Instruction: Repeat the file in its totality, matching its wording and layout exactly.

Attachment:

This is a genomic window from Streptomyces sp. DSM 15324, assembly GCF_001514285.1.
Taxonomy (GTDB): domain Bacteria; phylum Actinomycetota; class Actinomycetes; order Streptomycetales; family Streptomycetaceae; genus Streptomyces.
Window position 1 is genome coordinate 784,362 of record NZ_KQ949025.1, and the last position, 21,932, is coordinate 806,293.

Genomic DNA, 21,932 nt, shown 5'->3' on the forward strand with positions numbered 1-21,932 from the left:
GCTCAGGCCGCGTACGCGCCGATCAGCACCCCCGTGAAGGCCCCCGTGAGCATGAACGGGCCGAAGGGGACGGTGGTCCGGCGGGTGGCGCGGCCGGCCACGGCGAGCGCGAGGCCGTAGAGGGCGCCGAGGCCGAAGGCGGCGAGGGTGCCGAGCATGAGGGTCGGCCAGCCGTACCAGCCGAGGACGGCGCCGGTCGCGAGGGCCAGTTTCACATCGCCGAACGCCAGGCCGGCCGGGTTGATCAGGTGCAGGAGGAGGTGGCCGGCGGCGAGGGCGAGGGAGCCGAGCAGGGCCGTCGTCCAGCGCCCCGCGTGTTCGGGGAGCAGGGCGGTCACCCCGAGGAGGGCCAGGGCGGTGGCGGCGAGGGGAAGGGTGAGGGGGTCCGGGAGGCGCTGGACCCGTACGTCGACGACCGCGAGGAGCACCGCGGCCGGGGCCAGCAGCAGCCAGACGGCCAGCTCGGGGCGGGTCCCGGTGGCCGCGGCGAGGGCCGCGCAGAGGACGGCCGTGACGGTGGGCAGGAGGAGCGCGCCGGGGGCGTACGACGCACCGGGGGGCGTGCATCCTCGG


This is a genomic window from Streptomyces sp. DSM 15324, assembly GCF_001514285.1.
Taxonomy (GTDB): domain Bacteria; phylum Actinomycetota; class Actinomycetes; order Streptomycetales; family Streptomycetaceae; genus Streptomyces.
Window position 1 is genome coordinate 784,362 of record NZ_KQ949025.1, and the last position, 21,932, is coordinate 806,293.

Genomic DNA, 21,932 nt, shown 5'->3' on the forward strand with positions numbered 1-21,932 from the left:
GCTCAGGCCGCGTACGCGCCGATCAGCACCCCCGTGAAGGCCCCCGTGAGCATGAACGGGCCGAAGGGGACGGTGGTCCGGCGGGTGGCGCGGCCGGCCACGGCGAGCGCGAGGCCGTAGAGGGCGCCGAGGCCGAAGGCGGCGAGGGTGCCGAGCATGAGGGTCGGCCAGCCGTACCAGCCGAGGACGGCGCCGGTCGCGAGGGCCAGTTTCACATCGCCGAACGCCAGGCCGGCCGGGTTGATCAGGTGCAGGAGGAGGTGGCCGGCGGCGAGGGCGAGGGAGCCGAGCAGGGCCGTCGTCCAGCGCCCCGCGTGTTCGGGGAGCAGGGCGGTCACCCCGAGGAGGGCCAGGGCGGTGGCGGCGAGGGGAAGGGTGAGGGGGTCCGGGAGGCGCTGGACCCGTACGTCGACGACCGCGAGGAGCACCGCGGCCGGGGCCAGCAGCAGCCAGACGGCCAGCTCGGGGCGGGTCCCGGTGGCCGCGGCGAGGGCCGCGCAGAGGACGGCCGTGACGGTGGGCAGGAGGAGCGCGCCGGGGGCGTACGACGCACCGGGGGGCGTGCATCCTCGG